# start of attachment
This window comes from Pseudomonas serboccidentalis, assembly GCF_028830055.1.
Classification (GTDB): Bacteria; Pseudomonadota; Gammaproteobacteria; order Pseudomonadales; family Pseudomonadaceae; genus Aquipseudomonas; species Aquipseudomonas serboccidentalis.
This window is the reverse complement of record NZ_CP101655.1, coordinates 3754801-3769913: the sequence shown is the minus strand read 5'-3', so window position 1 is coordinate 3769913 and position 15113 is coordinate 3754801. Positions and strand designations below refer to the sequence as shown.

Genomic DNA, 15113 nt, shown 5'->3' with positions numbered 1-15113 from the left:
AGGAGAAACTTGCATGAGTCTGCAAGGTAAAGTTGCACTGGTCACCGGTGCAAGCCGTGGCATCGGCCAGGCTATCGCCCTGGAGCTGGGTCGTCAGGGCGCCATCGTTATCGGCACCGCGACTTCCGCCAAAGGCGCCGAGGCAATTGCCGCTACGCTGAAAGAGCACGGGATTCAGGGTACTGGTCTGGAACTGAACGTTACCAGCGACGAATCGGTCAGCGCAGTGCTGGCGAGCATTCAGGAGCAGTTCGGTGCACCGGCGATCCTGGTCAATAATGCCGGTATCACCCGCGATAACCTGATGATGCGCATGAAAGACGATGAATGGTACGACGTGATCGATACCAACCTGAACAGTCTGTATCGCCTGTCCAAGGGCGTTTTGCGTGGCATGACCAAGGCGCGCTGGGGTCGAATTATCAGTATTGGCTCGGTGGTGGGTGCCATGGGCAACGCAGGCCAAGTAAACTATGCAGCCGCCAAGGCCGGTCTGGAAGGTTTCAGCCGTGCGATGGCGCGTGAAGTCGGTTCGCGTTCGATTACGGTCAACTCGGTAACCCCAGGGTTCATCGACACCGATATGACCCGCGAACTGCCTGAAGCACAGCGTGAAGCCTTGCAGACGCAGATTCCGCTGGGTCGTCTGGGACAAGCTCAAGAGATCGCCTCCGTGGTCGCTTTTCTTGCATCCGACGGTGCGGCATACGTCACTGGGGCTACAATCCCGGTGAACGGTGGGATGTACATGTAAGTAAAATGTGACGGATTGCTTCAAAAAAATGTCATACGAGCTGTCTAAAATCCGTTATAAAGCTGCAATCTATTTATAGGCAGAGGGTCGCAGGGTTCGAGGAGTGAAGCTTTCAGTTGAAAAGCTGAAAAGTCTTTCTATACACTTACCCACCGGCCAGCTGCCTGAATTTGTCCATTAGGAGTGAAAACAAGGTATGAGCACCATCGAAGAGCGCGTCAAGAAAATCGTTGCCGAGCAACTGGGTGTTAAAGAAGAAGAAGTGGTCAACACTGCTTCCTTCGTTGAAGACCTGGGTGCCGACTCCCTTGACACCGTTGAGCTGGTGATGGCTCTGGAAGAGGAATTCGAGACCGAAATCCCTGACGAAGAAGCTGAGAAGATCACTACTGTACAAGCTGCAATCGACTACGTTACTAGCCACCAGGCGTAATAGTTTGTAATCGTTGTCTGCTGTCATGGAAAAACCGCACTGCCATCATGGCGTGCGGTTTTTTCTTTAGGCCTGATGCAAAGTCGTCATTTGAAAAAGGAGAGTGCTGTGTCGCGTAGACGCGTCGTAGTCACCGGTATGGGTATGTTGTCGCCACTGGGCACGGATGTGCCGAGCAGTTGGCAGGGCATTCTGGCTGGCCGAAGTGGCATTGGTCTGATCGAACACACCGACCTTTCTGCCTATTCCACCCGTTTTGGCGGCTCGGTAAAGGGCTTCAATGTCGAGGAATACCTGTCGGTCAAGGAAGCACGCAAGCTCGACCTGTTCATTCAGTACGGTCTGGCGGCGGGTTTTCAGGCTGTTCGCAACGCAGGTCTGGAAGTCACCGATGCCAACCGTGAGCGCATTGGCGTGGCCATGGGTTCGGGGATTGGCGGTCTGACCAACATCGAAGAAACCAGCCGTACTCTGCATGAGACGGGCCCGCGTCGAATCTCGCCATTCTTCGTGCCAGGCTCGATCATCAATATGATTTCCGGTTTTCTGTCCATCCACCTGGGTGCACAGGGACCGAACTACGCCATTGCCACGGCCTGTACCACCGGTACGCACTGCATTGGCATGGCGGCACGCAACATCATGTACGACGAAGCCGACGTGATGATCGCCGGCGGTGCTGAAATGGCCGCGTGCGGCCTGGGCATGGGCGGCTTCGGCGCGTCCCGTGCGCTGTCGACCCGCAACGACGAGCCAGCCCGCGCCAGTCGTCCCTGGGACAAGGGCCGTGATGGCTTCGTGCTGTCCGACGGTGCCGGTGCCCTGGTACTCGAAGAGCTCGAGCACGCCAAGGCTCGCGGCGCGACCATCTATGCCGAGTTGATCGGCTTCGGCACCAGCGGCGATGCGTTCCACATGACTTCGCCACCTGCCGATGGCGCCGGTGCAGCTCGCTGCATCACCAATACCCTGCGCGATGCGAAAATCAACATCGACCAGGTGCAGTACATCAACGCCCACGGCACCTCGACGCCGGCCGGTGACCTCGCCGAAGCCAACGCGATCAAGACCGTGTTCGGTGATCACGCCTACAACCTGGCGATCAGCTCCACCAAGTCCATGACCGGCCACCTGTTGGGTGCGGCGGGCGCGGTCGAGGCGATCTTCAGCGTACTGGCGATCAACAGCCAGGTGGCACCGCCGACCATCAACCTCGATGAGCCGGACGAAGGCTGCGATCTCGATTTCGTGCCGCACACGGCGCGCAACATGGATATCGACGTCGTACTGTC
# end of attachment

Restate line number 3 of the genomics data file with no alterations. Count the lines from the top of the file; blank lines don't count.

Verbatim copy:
This window is the reverse complement of record NZ_CP101655.1, coordinates 3754801-3769913: the sequence shown is the minus strand read 5'-3', so window position 1 is coordinate 3769913 and position 15113 is coordinate 3754801. Positions and strand designations below refer to the sequence as shown.